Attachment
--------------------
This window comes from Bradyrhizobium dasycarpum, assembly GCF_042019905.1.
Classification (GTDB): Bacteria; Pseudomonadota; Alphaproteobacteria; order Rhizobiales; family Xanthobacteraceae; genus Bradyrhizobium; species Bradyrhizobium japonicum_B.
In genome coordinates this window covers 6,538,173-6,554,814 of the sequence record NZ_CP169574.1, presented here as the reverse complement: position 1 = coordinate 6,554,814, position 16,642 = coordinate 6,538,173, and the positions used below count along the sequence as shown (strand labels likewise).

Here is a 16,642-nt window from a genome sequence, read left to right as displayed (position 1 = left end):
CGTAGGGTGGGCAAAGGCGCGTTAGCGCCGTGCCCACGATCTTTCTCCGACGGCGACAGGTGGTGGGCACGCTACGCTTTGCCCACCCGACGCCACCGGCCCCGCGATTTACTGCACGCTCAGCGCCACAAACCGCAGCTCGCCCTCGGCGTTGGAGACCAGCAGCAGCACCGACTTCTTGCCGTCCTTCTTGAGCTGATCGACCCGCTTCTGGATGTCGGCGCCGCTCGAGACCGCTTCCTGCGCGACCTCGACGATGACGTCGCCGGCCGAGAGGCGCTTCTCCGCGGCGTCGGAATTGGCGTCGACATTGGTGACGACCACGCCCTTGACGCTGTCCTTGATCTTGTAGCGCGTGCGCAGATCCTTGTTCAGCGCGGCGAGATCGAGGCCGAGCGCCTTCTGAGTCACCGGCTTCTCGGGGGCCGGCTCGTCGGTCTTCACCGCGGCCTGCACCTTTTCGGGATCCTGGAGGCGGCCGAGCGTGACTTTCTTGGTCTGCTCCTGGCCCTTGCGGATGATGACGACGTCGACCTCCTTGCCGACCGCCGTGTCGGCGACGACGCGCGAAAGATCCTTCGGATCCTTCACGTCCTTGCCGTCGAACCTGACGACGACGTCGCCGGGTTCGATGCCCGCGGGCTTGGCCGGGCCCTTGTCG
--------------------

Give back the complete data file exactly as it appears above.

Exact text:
This window comes from Bradyrhizobium dasycarpum, assembly GCF_042019905.1.
Classification (GTDB): Bacteria; Pseudomonadota; Alphaproteobacteria; order Rhizobiales; family Xanthobacteraceae; genus Bradyrhizobium; species Bradyrhizobium japonicum_B.
In genome coordinates this window covers 6,538,173-6,554,814 of the sequence record NZ_CP169574.1, presented here as the reverse complement: position 1 = coordinate 6,554,814, position 16,642 = coordinate 6,538,173, and the positions used below count along the sequence as shown (strand labels likewise).

Here is a 16,642-nt window from a genome sequence, read left to right as displayed (position 1 = left end):
CGTAGGGTGGGCAAAGGCGCGTTAGCGCCGTGCCCACGATCTTTCTCCGACGGCGACAGGTGGTGGGCACGCTACGCTTTGCCCACCCGACGCCACCGGCCCCGCGATTTACTGCACGCTCAGCGCCACAAACCGCAGCTCGCCCTCGGCGTTGGAGACCAGCAGCAGCACCGACTTCTTGCCGTCCTTCTTGAGCTGATCGACCCGCTTCTGGATGTCGGCGCCGCTCGAGACCGCTTCCTGCGCGACCTCGACGATGACGTCGCCGGCCGAGAGGCGCTTCTCCGCGGCGTCGGAATTGGCGTCGACATTGGTGACGACCACGCCCTTGACGCTGTCCTTGATCTTGTAGCGCGTGCGCAGATCCTTGTTCAGCGCGGCGAGATCGAGGCCGAGCGCCTTCTGAGTCACCGGCTTCTCGGGGGCCGGCTCGTCGGTCTTCACCGCGGCCTGCACCTTTTCGGGATCCTGGAGGCGGCCGAGCGTGACTTTCTTGGTCTGCTCCTGGCCCTTGCGGATGATGACGACGTCGACCTCCTTGCCGACCGCCGTGTCGGCGACGACGCGCGAAAGATCCTTCGGATCCTTCACGTCCTTGCCGTCGAACCTGACGACGACGTCGCCGGGTTCGATGCCCGCGGGCTTGGCCGGGCCCTTGTCG